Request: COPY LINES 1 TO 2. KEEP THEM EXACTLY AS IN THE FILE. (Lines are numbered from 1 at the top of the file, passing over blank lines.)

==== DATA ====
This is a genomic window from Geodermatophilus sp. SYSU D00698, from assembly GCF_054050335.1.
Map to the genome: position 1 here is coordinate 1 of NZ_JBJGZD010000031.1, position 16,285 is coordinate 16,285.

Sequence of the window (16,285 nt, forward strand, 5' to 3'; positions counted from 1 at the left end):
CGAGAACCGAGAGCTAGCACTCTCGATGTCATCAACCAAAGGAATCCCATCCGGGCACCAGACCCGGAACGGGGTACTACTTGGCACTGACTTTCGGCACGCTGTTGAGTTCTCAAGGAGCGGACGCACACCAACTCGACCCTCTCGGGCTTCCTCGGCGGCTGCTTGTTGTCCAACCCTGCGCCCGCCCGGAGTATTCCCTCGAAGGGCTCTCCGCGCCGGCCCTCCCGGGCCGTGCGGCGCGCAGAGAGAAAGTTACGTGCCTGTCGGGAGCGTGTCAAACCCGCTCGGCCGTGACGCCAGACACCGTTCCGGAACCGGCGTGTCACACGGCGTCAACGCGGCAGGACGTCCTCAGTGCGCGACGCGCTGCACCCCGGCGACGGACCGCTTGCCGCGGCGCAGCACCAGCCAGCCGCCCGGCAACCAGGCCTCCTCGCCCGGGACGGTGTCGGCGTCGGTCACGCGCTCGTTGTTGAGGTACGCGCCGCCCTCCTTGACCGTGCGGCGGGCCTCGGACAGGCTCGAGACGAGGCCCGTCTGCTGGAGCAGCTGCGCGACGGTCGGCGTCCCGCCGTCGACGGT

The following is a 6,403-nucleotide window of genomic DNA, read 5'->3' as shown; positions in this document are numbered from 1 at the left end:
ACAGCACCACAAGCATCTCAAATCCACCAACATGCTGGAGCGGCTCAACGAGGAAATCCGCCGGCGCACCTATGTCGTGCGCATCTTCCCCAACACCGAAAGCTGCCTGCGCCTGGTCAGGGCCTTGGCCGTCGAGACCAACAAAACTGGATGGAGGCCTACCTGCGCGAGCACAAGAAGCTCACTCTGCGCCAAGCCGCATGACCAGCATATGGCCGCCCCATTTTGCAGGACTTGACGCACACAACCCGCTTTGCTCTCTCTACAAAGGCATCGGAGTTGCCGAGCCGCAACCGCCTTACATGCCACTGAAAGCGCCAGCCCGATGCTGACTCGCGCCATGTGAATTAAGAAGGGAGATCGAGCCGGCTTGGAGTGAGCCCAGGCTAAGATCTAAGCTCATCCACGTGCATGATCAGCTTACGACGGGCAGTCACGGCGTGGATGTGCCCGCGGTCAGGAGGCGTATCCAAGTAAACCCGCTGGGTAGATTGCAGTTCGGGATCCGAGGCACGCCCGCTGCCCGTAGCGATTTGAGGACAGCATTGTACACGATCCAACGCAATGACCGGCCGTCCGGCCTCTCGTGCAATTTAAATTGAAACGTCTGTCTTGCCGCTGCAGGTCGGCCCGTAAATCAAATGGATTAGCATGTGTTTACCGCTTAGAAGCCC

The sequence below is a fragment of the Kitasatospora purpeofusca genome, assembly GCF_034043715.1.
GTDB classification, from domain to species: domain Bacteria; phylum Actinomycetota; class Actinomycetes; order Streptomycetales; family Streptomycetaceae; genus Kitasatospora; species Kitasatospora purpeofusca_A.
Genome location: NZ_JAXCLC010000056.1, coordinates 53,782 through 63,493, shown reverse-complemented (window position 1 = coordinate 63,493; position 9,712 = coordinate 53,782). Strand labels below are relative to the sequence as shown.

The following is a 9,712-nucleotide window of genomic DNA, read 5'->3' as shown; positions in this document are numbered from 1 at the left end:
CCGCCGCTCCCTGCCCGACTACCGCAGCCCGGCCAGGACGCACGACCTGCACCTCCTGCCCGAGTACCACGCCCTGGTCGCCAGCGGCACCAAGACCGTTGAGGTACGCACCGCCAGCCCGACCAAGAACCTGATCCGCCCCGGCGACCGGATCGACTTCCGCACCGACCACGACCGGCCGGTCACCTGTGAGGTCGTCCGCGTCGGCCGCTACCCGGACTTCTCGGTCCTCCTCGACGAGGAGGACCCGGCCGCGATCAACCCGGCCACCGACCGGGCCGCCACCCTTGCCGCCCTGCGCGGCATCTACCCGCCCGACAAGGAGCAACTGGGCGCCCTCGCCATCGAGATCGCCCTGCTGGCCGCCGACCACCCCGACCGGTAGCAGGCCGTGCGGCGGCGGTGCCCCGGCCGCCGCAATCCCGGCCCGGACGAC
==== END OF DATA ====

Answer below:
This is a genomic window from Geodermatophilus sp. SYSU D00698, from assembly GCF_054050335.1.
Map to the genome: position 1 here is coordinate 1 of NZ_JBJGZD010000031.1, position 16,285 is coordinate 16,285.